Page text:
Saturday, February 21, 2009

Wraparound Slings - Stretchy or Woven?

Wraparound slings are the slings that are most likely to scare people! Admittedly they can be pretty daunting, especially if you are new to the world of babywearing - all that fabric and the different tying methods makes them seem very complicated and it is true that wraps have the steepest learning curve. However, using a long piece of fabric to carry your baby has lots of advantages and wrapping doesn't take that long to get the hang of if you have a bit of patience and are prepared to spend some time practising. As any die-hard wrapper will tell you, the rewards make it well worth it. Read on for information to help you decide which one is right for you.

Advantages of Wraparound Slings
  • Extremely comfortable - wraps hug your child close to you which means their weight is supported by your whole torso. Even a heavy baby can feel weightless in a correctly tied wrap. This also makes them very good for people with back problems.
  • Ultimate in adjustability - with no restrictions on tightening the wrap and no padding to get in the way the sling can be tweaked to suit the individual wearer.
  • Versatility - a wrap is arguably the most versatile of all slings, suitable from birth onwards and allowing both one shoulder and two shoulder carries on your front, back and hip.
  • Great for breastfeeding - due to a wrap being so adjustable they are possibly the easiest sling to breastfeed in and mean you can do it hands-free and on the go!
As with Soft Carriers there are two types of wrap - Stretchy and Woven. Although they are basically used the same way they are quite different so here's some info about each type.

Stretchy Wraparounds, such as the Moby or Tricot-Slen, are made of a stretchy material (funnily enough!) such as jersey cotton or fleece. They are gorgeously soft and a wonderful sling for a newborn, suitable for really tiny or premature babies and great for kangaroo care. You tie the sling before you put the baby in which means you can effectively leave the sling on all day and just pop the baby in and out when necessary. From day one you can carry a baby upright or in the cradle position and the latter is suitable for breastfeeding, the sling is tied the same way for both positions. It looks confusing but the tying method is pretty straightforward and once you get the hang of it will be able to tie it in under a minute. Stretchy wraps usually come in one length (over 5 metres) and are a one size fits most sling making them a great choice for parents who wish to share one sling. The designs are mostly quite plain making them very dad friendly.

The only real disadvantage of a Stretchy Wraparound is that the stretch of the fabric means they are not always supportive enough to carry heavier babies so do have a limited lifespan. When a baby reaches a certain weight some people find that the material can start to sag and this can pull on your back and shoulders. When this happens is impossible to predict, it will be at different weights for different people and can certainly be minimised by ensuring that the sling is tied tight enough and the fabric is well spread. Most people find they can use a stretchy wrap for at least 6-9 months (unless you have a very chunky baby), some a lot longer than that. Another issue is that as a baby grows and inevitably gets longer front carries become more difficult. In order to keep a baby in the correct position (with their bum at or above waist level) so it is comfortable for the wearer a tall baby will have their head in your face! Also carrying a heavy baby on your front does become less comfortable and will make your back ache more, for this reason most babywearers do start to use back carries at some point. While it is possible to do back carries in some stretchy wraps it is something we urge great caution over. Because the fabric is stretchy and also not as wide as a woven wrap there is a danger of a baby leaning back and not being properly supported, for this reason we would certainly not advise a back carry be attempted by anyone who is a novice.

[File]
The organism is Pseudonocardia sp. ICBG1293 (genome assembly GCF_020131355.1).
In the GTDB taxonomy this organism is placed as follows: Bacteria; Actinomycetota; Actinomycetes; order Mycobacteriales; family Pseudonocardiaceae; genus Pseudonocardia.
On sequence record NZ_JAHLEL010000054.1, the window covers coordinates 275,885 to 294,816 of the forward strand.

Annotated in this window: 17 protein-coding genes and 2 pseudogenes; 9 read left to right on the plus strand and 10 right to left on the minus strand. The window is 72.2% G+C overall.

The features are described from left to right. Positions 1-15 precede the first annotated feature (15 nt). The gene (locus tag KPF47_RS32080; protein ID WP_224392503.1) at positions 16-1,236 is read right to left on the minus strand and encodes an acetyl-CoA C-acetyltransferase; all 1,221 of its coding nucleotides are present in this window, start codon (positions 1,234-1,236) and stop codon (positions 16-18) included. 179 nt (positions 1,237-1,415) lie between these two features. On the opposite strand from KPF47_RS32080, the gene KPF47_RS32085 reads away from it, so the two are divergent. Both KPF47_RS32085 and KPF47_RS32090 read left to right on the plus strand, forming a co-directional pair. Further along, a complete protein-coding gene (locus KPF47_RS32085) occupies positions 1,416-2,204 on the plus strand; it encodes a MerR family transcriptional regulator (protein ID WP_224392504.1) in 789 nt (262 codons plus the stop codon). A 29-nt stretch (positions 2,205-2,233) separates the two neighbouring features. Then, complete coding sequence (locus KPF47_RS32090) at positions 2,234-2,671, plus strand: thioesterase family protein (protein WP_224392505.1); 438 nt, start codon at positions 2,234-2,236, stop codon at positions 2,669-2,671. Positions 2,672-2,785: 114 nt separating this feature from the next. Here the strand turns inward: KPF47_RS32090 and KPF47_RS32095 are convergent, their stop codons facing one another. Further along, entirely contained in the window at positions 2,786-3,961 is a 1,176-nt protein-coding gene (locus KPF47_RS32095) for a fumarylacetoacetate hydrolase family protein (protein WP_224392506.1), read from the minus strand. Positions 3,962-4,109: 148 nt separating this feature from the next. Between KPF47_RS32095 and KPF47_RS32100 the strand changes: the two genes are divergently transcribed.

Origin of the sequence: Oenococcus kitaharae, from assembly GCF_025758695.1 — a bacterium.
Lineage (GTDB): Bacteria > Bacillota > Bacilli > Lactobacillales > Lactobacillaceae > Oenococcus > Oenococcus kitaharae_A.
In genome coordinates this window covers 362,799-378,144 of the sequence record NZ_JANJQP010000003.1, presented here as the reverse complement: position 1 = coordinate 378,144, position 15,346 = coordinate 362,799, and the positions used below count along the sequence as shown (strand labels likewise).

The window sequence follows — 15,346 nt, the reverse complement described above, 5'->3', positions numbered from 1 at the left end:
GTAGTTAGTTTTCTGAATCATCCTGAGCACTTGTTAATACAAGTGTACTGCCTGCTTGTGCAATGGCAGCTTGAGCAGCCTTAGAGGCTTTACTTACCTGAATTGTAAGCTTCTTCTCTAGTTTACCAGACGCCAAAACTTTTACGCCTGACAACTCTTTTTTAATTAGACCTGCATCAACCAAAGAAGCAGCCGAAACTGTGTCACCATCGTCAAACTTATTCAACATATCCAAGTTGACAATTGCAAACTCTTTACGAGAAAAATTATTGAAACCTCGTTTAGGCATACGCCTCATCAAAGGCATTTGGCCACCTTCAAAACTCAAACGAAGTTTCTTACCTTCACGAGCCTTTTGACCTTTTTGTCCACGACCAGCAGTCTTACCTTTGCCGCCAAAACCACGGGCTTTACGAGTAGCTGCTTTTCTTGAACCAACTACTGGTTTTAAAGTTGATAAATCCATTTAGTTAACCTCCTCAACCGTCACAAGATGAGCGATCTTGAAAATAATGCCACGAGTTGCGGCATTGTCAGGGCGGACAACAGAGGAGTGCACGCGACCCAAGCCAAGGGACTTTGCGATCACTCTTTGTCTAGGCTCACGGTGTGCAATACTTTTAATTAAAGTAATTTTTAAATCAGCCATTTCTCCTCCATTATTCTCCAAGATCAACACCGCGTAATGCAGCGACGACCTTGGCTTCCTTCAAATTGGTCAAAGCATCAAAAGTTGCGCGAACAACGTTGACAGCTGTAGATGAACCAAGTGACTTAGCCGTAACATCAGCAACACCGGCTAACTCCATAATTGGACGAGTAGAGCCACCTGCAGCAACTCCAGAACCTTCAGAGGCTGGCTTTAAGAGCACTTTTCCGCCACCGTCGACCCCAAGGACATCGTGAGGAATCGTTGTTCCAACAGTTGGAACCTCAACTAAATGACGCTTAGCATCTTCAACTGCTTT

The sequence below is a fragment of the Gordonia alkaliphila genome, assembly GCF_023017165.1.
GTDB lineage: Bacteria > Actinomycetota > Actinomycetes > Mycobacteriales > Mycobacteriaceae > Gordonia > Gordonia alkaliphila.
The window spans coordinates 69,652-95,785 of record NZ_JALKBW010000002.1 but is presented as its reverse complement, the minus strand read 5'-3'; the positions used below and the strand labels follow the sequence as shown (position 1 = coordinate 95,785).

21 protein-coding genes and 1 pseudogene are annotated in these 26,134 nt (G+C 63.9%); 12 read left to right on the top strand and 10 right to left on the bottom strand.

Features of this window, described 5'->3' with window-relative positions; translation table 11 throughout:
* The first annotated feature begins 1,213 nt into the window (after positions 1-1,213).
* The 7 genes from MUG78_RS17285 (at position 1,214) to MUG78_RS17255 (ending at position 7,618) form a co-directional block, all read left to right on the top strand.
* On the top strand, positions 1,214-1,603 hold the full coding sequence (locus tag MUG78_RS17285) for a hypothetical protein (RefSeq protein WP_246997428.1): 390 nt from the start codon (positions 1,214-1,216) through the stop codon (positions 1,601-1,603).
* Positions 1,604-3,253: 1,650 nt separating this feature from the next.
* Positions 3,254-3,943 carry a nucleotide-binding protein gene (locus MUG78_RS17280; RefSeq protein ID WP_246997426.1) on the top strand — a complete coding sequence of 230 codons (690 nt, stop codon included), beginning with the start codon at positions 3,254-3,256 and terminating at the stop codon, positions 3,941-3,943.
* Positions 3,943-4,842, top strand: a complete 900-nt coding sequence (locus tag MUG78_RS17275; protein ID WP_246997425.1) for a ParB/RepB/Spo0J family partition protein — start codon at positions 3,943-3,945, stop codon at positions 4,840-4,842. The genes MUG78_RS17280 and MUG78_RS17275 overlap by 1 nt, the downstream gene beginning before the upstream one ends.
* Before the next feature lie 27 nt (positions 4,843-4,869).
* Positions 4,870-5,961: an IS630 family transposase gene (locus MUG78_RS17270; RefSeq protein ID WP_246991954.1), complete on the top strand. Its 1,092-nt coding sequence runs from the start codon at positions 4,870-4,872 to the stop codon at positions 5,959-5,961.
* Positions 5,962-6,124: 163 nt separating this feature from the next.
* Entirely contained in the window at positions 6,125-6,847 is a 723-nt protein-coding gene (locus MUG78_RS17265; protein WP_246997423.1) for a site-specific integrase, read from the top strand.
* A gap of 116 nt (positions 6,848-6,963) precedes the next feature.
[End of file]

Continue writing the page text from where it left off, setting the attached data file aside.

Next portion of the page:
Woven Wraparounds are the ultimate in versatility making possible a variety of front, back and hip carries from birth to toddler. As a result they do have the steepest learning curve of all slings but for the sling user who is prepared to take a bit of time to practice they do not take long to get the hang of, they all come with very good instructions and there are plenty more to be found on the net. The fabric has a special weave with just enough diagonal give to mould around you and your baby and making the wrap super supportive, even for heavy toddlers. Unlike their stretchy siblings, woven wraps come in different lengths. The shortest are usually around the 2.5 metre mark and the longest around 6 metres. The length you need depends on the carrying positions you want to be able to achieve as well as the size of the wearer. A short wrap will only allow you to do a few positions and some of the most comfortable front and back carries require a longer length of fabric. We recommend that for most families a wrap of around 4.6 metres will give you the most versatility although if either parent is very tall or broad a wrap over 5 metres may be better. Do contact us if you are unsure which length is right for you. Another difference between the different brands of woven wrap is the thickness of the fabric. Big Mama stocks a variety from the light and airy Calin Bleu gauze which is perfect for summer to the much thicker Didymos and Storchenwiege which are very supportive even for toddlers.

Which Wrap?
If you are interested in a wraparound, here is a quick guide:
  • Sling for newborn up to around 9 months - Stretchy
  • Birth to Toddler - Woven
  • Sling that is poppable - Stretchy
  • Quick to learn how to use - Stretchy
  • Lots of carrying positions possible - Woven
  • Breastfeeding on the go - Either

No comments: